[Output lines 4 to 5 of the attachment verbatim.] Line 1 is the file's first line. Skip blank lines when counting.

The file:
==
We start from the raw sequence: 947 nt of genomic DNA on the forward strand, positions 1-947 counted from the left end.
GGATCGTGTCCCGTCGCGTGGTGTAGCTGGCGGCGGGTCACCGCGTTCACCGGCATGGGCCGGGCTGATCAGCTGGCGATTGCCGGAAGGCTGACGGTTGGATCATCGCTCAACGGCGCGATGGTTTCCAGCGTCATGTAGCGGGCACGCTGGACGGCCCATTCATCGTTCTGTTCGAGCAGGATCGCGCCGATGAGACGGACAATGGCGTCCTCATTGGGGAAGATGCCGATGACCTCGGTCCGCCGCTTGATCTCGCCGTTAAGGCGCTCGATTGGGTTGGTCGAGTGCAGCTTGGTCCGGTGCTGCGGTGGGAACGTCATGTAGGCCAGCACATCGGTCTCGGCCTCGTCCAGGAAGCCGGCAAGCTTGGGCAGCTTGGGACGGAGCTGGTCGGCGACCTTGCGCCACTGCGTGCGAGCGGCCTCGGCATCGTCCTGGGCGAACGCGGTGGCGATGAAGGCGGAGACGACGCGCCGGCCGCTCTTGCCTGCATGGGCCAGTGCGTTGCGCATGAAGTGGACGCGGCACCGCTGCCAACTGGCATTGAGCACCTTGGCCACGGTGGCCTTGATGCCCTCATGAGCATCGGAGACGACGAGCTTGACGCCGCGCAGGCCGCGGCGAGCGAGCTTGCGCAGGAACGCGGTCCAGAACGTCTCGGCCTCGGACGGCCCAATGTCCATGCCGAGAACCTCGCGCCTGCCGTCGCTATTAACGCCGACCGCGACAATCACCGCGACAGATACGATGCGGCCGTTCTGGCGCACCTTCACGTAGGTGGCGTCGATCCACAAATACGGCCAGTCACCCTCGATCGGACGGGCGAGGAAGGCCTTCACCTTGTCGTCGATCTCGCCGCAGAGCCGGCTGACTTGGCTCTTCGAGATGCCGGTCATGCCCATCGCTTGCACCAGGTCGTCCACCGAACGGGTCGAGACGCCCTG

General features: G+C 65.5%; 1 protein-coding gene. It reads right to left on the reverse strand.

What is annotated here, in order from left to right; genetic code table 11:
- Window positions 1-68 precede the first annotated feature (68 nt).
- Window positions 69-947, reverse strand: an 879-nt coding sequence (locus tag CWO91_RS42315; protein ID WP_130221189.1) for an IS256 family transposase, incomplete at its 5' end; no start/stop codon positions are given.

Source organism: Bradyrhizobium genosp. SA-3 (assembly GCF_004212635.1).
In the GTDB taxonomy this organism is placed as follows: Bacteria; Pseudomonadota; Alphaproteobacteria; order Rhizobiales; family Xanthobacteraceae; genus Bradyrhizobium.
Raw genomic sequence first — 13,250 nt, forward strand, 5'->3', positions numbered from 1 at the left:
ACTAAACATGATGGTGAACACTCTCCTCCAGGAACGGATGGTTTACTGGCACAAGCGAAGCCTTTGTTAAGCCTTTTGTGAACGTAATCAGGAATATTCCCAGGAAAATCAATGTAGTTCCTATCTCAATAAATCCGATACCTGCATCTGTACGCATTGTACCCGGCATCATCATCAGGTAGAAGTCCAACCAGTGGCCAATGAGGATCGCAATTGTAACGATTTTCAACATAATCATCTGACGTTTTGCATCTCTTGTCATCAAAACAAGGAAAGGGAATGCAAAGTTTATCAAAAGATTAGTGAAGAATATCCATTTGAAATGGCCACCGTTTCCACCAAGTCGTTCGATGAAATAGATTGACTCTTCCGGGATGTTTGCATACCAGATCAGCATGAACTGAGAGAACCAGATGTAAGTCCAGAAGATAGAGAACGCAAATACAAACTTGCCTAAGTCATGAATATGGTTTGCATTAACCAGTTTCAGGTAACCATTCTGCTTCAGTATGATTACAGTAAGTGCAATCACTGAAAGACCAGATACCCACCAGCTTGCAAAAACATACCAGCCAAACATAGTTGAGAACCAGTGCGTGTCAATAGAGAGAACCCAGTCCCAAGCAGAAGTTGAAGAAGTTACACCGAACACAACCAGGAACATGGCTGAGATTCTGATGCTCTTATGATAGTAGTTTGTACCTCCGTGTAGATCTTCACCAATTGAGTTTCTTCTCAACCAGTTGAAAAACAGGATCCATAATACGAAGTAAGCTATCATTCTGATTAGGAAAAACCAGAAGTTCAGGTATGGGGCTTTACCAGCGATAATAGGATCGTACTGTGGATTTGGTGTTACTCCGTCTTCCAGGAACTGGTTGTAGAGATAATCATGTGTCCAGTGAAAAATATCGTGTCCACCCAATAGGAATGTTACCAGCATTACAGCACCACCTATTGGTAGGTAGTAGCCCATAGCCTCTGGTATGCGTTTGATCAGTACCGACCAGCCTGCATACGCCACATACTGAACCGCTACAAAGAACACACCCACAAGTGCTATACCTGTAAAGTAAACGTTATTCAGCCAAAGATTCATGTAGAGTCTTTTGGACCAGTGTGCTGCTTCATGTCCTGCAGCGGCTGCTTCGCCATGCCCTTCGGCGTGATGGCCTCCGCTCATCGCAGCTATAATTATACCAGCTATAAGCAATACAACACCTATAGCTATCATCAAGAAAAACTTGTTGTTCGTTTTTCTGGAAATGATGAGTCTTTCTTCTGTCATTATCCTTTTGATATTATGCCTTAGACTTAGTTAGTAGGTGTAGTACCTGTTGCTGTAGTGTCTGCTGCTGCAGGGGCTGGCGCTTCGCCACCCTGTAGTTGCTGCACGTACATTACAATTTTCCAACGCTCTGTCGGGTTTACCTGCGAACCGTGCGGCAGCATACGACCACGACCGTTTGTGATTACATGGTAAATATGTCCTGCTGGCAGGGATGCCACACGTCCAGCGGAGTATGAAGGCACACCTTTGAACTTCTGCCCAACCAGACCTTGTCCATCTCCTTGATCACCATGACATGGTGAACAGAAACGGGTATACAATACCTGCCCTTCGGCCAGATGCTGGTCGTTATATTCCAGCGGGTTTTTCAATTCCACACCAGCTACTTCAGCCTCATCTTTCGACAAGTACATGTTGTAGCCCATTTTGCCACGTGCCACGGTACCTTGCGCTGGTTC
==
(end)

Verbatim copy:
What is annotated here, in order from left to right; genetic code table 11:
- Window positions 1-68 precede the first annotated feature (68 nt).